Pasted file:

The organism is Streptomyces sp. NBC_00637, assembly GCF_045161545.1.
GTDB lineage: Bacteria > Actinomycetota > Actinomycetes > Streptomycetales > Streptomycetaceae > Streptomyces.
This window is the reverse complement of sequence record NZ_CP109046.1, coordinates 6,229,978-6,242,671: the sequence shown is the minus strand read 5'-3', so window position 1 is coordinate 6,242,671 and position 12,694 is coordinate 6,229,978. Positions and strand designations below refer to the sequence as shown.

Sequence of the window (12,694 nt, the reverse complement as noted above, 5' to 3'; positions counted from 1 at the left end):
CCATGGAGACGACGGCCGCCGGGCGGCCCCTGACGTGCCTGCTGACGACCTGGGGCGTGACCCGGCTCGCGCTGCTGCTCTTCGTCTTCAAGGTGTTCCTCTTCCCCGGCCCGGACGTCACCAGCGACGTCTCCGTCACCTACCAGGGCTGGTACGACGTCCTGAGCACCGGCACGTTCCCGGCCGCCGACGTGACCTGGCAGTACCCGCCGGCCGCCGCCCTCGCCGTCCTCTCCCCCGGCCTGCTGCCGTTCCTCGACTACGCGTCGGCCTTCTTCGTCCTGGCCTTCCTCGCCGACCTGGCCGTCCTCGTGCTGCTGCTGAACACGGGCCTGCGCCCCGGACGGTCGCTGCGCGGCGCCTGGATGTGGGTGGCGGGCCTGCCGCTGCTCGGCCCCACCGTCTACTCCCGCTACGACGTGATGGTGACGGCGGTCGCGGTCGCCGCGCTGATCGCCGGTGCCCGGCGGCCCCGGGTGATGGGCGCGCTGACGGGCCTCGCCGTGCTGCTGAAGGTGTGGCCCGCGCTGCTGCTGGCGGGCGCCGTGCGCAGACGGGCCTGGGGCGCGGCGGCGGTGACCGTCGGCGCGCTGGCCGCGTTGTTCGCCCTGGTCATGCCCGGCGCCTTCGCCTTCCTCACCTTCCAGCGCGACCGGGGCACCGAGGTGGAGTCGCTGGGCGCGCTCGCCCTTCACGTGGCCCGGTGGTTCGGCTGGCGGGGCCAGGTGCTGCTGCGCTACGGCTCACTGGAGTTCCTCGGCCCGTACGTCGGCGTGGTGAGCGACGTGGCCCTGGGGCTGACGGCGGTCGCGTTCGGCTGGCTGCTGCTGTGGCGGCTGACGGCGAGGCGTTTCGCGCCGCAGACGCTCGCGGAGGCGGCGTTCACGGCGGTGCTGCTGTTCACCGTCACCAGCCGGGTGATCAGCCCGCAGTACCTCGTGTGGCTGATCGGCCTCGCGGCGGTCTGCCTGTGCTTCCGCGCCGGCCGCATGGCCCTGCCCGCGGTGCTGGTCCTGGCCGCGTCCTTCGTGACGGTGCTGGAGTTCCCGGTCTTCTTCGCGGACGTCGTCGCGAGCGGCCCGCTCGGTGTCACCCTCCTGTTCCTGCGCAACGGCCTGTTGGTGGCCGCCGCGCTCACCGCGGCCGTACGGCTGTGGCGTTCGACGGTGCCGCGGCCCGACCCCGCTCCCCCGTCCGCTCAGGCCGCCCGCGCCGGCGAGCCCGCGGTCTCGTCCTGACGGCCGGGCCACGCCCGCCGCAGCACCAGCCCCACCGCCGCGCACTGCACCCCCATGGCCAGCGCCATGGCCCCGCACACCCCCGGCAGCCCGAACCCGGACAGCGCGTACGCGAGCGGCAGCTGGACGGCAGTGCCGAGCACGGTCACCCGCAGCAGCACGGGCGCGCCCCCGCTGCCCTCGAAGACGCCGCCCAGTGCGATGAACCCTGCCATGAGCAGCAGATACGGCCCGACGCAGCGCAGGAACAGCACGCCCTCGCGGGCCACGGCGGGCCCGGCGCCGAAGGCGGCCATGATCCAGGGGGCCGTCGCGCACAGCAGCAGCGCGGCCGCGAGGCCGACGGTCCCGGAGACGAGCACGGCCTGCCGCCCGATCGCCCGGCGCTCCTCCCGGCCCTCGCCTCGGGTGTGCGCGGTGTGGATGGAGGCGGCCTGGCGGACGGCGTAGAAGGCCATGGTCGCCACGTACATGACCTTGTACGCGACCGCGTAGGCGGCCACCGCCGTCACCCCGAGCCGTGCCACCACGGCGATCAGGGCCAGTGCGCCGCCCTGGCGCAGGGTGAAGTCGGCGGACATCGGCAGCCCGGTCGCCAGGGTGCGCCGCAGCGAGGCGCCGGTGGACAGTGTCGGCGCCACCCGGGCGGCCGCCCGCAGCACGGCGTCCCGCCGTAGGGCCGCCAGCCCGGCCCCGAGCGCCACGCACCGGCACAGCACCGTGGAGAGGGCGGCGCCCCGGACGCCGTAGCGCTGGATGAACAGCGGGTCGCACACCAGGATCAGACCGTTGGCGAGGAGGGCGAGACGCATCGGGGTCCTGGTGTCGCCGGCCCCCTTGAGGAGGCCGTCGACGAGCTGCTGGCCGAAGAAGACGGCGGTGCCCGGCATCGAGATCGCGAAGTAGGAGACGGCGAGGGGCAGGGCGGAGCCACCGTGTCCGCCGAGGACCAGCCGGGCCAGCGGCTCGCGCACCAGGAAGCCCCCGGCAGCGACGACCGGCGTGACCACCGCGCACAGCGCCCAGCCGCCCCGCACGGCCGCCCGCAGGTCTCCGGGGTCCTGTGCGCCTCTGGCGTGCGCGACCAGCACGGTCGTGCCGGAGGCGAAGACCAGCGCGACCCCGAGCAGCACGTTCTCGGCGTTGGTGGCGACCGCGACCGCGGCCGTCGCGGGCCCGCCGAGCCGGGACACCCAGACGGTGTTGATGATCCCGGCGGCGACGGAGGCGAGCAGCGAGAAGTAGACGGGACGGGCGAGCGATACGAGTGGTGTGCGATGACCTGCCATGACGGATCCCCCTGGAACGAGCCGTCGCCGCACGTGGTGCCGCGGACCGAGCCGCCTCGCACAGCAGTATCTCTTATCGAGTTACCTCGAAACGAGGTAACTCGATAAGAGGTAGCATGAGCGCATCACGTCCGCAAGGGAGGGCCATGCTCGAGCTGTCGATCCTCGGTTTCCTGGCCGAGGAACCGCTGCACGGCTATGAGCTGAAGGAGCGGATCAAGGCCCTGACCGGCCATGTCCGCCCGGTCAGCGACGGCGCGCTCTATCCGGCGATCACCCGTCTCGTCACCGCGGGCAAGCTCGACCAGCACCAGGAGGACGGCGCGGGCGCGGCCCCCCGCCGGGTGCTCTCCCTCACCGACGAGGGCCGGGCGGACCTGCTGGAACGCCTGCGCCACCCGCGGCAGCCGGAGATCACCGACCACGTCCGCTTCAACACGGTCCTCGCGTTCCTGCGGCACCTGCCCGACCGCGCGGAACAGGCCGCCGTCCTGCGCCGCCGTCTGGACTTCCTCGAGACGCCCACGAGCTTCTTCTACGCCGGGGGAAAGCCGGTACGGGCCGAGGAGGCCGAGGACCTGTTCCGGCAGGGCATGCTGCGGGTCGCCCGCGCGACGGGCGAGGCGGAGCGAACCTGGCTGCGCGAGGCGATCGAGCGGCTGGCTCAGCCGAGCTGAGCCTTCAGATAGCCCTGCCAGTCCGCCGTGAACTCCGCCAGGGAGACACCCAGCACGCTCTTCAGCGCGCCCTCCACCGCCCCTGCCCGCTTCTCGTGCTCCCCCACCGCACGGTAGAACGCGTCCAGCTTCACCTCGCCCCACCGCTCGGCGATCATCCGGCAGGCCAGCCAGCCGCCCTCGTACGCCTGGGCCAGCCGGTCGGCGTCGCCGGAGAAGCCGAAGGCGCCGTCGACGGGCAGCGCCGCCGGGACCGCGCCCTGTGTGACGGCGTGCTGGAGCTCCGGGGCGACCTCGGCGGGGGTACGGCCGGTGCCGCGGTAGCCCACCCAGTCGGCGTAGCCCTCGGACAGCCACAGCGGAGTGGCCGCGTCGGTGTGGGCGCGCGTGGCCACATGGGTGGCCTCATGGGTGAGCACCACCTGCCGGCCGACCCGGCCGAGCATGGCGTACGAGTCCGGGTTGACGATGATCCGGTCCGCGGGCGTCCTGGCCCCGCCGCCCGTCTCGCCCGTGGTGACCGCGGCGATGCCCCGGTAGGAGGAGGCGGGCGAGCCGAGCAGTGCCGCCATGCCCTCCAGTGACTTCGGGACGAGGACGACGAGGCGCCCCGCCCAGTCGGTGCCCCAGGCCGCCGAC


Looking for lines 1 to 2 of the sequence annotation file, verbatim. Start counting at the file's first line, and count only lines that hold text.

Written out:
The organism is Streptomyces sp. NBC_00637, assembly GCF_045161545.1.
GTDB lineage: Bacteria > Actinomycetota > Actinomycetes > Streptomycetales > Streptomycetaceae > Streptomyces.